September 19, 1559 - Pensacola colony devastated by hurricane, and moves inland to an abandoned Indian village named Nanipacana, which they renamed Santa Cruz de Nanipacana. Colony abandoned in August 1561.
February 18, 1562 - Jean Ribault, French naval officer, with Rene de Laudonnière second in command, leaves France with one hundred and fifty colonists for the New World, establishing Charlesfort on Parris Island in South Carolina, which was abandoned several years later.
June 22, 1564 - French explorer Rene de Laudonnière arrives at Florida's St. John's River, establishing a French colony for the Hugeanots at Fort Caroline near Jacksonville, and befriending the Timucua.
1564-1565 - The first known painting of American Indians by European colonists is made by French artist Jacques le Moyne.
September 8, 1565 - Spanish explorer Pedro Menéndez de Avilés, a Spanish admiral, founds St. Augustine, Florida. It is the first permanent settlement in the United States and serves as a military outpost and base for Catholic missionary settlements.
September 20, 1565 - Spanish soldiers under Pedro Menéndez de Avilés from St. Augustine attack French colony at Fort Caroline, destroying the fort and resettling the site until 1569.
May 20, 1570 - Abraham Ortelius, Flemish Netherlands cartographer publishes the first modern world atlas of fifty-three maps, the Theatrum Orbis Terrarum (Theatre of the World). He is credited with first to imagine continents had at one time been joined together.
June 17, 1579 - Francis Drake claims the lands of California for Great Britain and Queen Elizabeth I, landing in Drake's Bay and naming it New Albion. Drake is on his voyage around the world in the ship, the Golden Hind.
July 26, 1579 - Sir Francis Drake leaves San Francisco to traverse the Pacific Ocean.
September 26, 1580 - Francis Drake returns home to Plymouth, England, becoming the second expedition to circumnavigate the globe. He returns with fifty-nine men, a cargo of spices, and Spanish treasure.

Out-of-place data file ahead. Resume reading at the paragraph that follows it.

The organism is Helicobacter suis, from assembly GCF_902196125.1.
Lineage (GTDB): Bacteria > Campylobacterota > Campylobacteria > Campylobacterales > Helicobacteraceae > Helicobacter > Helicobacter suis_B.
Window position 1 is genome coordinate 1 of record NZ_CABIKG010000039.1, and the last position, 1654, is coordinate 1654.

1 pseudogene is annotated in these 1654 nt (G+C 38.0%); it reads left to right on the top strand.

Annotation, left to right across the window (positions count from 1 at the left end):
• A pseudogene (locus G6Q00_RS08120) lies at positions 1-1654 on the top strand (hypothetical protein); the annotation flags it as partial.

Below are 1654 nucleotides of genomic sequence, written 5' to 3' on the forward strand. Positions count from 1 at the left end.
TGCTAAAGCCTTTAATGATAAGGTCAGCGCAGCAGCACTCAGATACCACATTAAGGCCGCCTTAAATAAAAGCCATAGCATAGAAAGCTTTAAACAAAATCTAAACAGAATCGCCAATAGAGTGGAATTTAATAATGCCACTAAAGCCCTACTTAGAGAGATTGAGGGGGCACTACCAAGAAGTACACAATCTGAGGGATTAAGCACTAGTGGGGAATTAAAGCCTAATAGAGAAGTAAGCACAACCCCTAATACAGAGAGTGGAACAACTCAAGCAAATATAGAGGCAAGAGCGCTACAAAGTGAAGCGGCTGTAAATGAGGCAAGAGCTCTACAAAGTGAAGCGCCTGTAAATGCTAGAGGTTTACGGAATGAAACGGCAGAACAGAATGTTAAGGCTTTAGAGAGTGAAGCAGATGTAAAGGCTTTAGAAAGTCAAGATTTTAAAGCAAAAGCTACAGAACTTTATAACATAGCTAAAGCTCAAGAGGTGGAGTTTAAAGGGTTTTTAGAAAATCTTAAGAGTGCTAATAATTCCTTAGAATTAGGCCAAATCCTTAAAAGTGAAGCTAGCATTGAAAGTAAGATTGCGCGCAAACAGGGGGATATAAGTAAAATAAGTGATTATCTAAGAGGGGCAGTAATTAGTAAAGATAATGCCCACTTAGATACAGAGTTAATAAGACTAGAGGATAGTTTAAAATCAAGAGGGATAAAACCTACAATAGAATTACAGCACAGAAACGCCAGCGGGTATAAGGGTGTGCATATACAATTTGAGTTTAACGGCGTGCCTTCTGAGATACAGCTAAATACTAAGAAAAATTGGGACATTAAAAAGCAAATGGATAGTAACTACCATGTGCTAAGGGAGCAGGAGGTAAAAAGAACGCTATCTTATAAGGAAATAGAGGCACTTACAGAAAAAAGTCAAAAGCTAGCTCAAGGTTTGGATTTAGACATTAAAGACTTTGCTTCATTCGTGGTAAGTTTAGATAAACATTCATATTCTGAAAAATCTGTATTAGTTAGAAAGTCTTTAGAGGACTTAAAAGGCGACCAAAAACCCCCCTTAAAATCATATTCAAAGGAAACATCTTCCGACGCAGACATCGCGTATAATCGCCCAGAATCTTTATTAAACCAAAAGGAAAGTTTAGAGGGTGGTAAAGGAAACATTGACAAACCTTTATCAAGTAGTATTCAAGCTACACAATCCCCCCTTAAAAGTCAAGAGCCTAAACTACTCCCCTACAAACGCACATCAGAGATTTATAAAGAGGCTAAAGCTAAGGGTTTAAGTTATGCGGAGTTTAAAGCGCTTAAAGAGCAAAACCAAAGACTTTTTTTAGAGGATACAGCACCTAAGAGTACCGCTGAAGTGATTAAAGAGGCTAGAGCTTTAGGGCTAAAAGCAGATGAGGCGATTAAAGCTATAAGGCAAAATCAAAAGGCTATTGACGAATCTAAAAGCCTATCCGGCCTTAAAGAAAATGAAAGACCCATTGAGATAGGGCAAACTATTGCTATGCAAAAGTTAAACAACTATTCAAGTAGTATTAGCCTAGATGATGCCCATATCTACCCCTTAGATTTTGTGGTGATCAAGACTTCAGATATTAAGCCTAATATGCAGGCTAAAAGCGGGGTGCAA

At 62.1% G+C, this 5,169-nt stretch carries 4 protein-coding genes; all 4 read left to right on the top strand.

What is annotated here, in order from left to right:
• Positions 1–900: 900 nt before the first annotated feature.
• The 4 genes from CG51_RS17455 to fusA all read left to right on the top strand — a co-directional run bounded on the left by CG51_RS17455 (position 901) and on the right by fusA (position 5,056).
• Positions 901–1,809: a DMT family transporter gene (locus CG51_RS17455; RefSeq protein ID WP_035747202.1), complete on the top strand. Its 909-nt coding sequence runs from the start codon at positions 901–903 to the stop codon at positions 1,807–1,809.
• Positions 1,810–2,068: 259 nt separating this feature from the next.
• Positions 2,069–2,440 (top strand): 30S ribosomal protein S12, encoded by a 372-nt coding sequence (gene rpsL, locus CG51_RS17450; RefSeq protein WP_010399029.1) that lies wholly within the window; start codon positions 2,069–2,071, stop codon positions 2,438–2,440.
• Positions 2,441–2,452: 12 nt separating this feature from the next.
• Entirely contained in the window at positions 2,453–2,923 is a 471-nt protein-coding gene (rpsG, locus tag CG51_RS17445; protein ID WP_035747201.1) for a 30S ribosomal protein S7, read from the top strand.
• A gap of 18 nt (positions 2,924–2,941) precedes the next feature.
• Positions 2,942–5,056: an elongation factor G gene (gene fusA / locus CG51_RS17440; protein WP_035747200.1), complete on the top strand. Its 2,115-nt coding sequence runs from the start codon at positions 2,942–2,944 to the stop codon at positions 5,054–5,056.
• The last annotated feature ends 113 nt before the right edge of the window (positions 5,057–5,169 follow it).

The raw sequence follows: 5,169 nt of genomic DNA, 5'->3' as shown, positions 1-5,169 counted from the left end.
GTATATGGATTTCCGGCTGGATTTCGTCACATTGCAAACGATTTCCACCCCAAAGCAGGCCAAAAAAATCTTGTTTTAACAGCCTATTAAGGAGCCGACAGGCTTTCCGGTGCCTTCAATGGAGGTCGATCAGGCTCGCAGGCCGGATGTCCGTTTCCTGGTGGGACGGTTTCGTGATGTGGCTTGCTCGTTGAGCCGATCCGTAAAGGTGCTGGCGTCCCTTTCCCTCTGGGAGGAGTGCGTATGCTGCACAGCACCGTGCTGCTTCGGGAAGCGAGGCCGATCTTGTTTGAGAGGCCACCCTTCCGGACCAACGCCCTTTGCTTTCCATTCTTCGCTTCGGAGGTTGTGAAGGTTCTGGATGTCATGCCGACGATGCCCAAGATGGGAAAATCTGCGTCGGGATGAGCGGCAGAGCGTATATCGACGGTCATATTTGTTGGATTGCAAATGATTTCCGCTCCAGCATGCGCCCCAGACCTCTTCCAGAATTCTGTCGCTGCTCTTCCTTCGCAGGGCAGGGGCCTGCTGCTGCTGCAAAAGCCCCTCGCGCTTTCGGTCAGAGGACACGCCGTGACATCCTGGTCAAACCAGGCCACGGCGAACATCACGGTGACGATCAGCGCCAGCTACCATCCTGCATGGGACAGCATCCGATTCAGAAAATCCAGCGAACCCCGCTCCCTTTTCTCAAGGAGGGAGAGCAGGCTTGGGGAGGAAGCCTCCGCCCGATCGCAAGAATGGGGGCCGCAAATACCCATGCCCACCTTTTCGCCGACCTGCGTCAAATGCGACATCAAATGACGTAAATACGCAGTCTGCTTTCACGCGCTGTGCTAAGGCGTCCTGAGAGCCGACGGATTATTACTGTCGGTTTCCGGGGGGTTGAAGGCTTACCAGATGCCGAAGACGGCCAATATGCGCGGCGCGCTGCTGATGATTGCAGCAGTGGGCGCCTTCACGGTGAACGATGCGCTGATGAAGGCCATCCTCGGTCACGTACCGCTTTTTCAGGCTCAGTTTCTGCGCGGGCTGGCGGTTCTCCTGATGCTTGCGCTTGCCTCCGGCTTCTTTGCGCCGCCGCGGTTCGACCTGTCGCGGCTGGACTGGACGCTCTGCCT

August 17, 1585 - Roanoke Island colony is founded by an expedition organized by Sir Walter Raleigh (Raleigh never visited North America himself) during his attempt to colonize the area of Virginia and North Carolina. The colony fails.
June 6, 1586 - The city of St. Augustine, Florida, is razed by Francis Drake.
July 27, 1587 - A second try to colonize Roanoke Island is attempted by Sir Walter Raleigh under the governor John White. White came back to England to find more supplies, but his return was delayed due to the need for ships to fight the Spanish Armada.
July 20, 1588 - First battle of the English fight against the Spanish Armada begins, leading to their defeat nine days later and the lessening of Spain's influence in the New World and the rise of English influence in the Americas.
August 18, 1590 - John White's return trip to the Roanoke Island Colony finds no signs of the colonists, beyond the words CROATOAN and CRO carved into tree trunks. The fate of its people is unknown to this date, and is often referred to as the "Lost Colony of Roanoke Island."
November 22, 1595 - Sir Francis Drake, an English privateer, lands in San Juan Bay, Puerto Rico, to loot the city with twenty-seven ships and two thousand and five hundred soldiers. Spanish forts defeat the raid.
April 30, 1598 - Juan de Onate y Salazar, claims the land north of the Rio Grande River with first permanent settlements, in present day New Mexico, for Spain.
June 15, 1598 - Royal Navy of England attacks Puerto Rico with twenty-one ships under George Clifford, conquering the island and holding it for several months before abandoning it back to Spanish authority.
January 22, 1599 - Juan de Onate responds to the Acoma Pueblo attack on his troops in December with brutal attack against Acoma population, devastating pueblan people and enslaving their captives.
History Photo Bomb
Ponce de Leon meeting the Indian tribes of Florida. Courtesy Wikipedia Commons.
Christopher Columbus, by Ridalfo Ghirlandaio, 1520. Courtesy Wikipedia Commons.
America's Best History where we take a look at the timeline of American History and the historic sites and national parks that hold that history within their lands.
Photos courtesy of the Library of Congress, National Archives, National Park Service, americasbesthistory.com & its licensors.